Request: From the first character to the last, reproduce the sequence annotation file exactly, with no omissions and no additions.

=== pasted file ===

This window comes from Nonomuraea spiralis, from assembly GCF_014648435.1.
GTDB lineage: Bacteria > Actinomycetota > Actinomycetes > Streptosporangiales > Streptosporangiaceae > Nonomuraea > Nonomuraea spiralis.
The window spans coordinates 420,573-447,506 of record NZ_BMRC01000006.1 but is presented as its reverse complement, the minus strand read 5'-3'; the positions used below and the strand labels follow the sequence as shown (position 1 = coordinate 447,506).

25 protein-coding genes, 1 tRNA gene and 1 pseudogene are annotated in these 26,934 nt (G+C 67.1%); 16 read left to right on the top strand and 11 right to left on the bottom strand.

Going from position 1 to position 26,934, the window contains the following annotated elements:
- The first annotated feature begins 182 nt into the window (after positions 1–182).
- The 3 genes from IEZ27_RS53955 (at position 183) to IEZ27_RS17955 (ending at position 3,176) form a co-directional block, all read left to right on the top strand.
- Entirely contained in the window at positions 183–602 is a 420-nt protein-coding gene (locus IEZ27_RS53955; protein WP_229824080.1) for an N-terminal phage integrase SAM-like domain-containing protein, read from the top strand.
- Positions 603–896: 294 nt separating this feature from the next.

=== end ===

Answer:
This window comes from Nonomuraea spiralis, from assembly GCF_014648435.1.
GTDB lineage: Bacteria > Actinomycetota > Actinomycetes > Streptosporangiales > Streptosporangiaceae > Nonomuraea > Nonomuraea spiralis.
The window spans coordinates 420,573-447,506 of record NZ_BMRC01000006.1 but is presented as its reverse complement, the minus strand read 5'-3'; the positions used below and the strand labels follow the sequence as shown (position 1 = coordinate 447,506).

25 protein-coding genes, 1 tRNA gene and 1 pseudogene are annotated in these 26,934 nt (G+C 67.1%); 16 read left to right on the top strand and 11 right to left on the bottom strand.

Going from position 1 to position 26,934, the window contains the following annotated elements:
- The first annotated feature begins 182 nt into the window (after positions 1–182).
- The 3 genes from IEZ27_RS53955 (at position 183) to IEZ27_RS17955 (ending at position 3,176) form a co-directional block, all read left to right on the top strand.
- Entirely contained in the window at positions 183–602 is a 420-nt protein-coding gene (locus IEZ27_RS53955; protein WP_229824080.1) for an N-terminal phage integrase SAM-like domain-containing protein, read from the top strand.
- Positions 603–896: 294 nt separating this feature from the next.